Paul W. Cox of El Centro stood on the sidewalk in front of the courthouse during the rally burning a bundle of sage.

“I think the town overreacted a little bit out of fear by boarding everything up, but I understand it. There is more love here than that,” Cox said. “Maybe there is a little ignorance on some peoples’ behalf. Some of the signs were on both extreme beliefs. I hope this will help move the pendulum towards the middle.”

Cox said he feels that bigger cities could have prevented looting during recent protests and that put more fear in citizens of small towns.

“If we could just preach love and peace, less crazy looting will happen. But is makes sense because America was built with a lot of violence. It kind of happens here,” he said.

About a dozen mounted U.S. Border Patrol agents gathered on horseback behind the Calexico Chronicle office parking lot during the rally, ready to assist if trouble ensures. No trouble ever ensued. | JAYSON BARNISKE PHOTO

Although no trouble ever occurred, there was a heavy law enforcement presence around town.

About a dozen mounted U.S. Border Patrol agents gathered on horseback behind the Calexico Chronicle office parking lot during the rally.

Border Patrol Agent Mike Matzke, who is president of the local patrol agents’ union, spoke to a Chronicle reporter.

“My biggest concern is the safety of our guys. Nobody wants to see their town burned down,” Matzke said.

Also, El Centro Police Department’s Facebook made posts before, during and after the protest to urge “calm and unity in light of events in other cities.”

Meanwhile, Linda Gardner, owner of In Your Home Health Care, attended in support of the rally.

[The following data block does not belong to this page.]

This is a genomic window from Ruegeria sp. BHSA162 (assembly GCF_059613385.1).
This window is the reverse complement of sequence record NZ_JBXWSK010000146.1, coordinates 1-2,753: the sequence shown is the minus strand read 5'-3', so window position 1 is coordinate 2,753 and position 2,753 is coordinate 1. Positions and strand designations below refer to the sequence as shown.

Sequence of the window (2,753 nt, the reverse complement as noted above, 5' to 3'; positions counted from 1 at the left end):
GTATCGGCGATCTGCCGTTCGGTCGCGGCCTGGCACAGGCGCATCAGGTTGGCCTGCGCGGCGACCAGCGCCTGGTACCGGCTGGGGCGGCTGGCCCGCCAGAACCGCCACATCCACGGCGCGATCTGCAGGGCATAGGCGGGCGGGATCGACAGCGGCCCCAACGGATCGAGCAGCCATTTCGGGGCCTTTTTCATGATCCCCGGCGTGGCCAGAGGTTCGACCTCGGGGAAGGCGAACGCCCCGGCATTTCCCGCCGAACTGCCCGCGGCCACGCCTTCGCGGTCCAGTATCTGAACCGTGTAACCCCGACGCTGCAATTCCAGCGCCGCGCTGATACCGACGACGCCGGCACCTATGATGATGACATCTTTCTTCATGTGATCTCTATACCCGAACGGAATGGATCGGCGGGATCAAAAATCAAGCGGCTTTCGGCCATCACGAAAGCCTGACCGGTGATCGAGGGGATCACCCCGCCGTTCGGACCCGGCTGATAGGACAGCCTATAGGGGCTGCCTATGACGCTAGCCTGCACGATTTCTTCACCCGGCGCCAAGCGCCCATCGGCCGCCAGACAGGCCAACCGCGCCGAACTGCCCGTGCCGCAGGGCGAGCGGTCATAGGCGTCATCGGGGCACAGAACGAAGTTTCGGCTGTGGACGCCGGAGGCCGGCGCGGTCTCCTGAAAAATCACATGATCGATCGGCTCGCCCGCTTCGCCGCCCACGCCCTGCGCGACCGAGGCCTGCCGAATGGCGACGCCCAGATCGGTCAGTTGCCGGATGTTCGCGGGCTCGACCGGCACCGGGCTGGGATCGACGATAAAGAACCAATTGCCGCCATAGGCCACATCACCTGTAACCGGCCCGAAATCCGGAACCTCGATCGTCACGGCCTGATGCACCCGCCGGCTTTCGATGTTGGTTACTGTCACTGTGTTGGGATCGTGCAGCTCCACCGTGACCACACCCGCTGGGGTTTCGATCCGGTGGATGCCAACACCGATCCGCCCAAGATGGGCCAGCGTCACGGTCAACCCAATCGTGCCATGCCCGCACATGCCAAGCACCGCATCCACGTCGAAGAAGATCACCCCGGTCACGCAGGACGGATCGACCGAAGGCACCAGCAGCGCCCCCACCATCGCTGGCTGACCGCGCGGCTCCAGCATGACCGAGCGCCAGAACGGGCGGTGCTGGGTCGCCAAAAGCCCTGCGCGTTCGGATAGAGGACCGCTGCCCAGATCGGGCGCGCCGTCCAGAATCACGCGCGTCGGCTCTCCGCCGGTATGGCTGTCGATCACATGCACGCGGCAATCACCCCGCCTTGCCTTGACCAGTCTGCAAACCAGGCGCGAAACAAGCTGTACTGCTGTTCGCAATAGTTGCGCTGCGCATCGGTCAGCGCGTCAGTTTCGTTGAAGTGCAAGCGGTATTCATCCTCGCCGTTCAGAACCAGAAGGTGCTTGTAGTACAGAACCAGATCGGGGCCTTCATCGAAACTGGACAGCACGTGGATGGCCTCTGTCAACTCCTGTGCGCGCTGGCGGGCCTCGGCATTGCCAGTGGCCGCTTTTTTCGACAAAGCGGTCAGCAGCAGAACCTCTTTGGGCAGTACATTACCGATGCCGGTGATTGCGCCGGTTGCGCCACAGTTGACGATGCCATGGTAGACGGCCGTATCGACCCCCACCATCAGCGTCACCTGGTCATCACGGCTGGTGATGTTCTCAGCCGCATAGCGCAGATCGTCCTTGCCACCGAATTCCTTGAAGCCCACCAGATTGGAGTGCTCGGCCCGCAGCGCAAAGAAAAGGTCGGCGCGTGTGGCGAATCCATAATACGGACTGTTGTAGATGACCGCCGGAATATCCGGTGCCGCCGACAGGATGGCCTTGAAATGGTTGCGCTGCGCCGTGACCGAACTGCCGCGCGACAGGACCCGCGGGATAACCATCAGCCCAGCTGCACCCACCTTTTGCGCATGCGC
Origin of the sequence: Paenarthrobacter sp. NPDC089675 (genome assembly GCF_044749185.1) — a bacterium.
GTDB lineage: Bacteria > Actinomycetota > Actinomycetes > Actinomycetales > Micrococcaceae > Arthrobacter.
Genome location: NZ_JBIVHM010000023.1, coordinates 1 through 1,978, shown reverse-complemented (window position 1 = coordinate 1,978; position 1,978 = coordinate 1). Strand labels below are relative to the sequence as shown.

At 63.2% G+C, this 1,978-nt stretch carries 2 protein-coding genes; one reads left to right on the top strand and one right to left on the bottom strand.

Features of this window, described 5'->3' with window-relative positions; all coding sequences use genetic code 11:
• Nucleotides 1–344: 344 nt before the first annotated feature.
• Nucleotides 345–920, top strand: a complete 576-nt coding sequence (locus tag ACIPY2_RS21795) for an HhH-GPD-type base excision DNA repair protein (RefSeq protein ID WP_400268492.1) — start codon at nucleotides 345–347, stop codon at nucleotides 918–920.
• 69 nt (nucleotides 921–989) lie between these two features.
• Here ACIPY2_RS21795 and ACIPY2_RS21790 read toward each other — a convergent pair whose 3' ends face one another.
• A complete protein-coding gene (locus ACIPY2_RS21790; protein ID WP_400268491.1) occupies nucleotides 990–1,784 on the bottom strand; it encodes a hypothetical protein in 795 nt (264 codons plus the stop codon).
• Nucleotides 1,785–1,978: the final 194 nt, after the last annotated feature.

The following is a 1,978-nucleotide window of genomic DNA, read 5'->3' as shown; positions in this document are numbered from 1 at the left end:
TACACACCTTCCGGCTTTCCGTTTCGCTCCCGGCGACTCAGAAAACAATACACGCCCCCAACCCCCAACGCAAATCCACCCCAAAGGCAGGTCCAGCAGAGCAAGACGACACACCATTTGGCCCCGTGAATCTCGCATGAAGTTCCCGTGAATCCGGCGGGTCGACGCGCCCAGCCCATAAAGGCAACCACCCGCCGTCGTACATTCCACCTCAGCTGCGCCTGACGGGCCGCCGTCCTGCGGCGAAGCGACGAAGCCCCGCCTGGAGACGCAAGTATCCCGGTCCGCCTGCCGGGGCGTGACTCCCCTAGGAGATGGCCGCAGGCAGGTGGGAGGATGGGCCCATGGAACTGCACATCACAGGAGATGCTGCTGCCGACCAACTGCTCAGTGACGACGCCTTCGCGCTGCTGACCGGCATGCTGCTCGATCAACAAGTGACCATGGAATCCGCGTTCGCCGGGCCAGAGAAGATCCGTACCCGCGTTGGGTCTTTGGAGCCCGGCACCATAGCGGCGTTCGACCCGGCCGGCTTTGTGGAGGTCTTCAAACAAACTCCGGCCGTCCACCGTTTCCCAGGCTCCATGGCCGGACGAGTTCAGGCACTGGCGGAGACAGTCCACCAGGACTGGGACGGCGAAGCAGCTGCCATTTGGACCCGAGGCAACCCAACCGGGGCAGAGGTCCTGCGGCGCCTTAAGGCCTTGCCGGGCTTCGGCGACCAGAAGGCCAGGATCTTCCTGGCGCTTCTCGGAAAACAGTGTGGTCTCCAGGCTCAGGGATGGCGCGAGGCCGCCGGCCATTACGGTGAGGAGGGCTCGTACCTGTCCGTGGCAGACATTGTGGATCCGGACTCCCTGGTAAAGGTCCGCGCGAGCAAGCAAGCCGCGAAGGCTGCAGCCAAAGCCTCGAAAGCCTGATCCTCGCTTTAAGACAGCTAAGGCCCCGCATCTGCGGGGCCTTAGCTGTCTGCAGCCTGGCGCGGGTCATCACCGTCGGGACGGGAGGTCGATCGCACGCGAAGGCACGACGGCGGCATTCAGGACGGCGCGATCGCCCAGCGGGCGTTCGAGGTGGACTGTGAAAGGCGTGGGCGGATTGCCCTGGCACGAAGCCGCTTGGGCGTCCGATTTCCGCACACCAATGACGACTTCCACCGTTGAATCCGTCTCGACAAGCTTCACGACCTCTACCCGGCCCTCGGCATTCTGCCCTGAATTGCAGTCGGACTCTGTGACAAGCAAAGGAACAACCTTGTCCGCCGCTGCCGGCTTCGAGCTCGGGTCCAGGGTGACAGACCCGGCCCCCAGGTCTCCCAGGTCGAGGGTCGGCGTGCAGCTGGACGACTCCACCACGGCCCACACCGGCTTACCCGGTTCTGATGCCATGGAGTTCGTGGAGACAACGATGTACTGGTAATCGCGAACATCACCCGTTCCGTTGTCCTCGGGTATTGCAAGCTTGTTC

“I think that rally is a good thing as long as it stays here. I am concerned because I have a business on Main Street in El Centro. If they were to burn us up, it would take us a long time to get back to helping people.”

Gardner said she has not experienced any racism from the local law enforcement community but does have two Hispanic employees who have.

James Brooks of Brawley attended the rally to support the cause.

“It shows there are a lot of people who care. I honestly didn’t think this many people would be here. I’m with it. I like the movement, it’s heartfelt,” Brooks said.

Brooks said he feels racism runs rampant through law enforcement communities across the country.

“Of course, racism is everywhere. It needs to stop. This is a step and hopefully it can open people’s eyes. That’s why we are here, to bring peace to all the racists,” he said.

“I feel our community learned from the rest of the other counties and states what happens when we weren’t heard,” Ashley Rodriguez of El Centro told a reporter after the rally.

“I appreciated that the cops were quick to kneel and show us that we had a voice and we were heard,” she said.

Peaceful demonstrators hold up various signs memorializing the death of George Floyd and others who have died at the hands of law enforcement, and signs with numerous other slogans in support of the Black Lives Matter movement, during the June 1 protest at the Cunty Courthouse in El Centro. | JAYSON BARNISKE PHOTO
Photo of pastors Yleana Banaga and Elijah Banaga from The Collective show their support and speak at the protest. | CORISSA IBARRA PHOTO
Local Business owners such as Strangers West and Tiendique, show their support for the protest while closed. | CORISSA IBARRA PHOTO
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This story is featured in the June 04, 2020 e-Edition.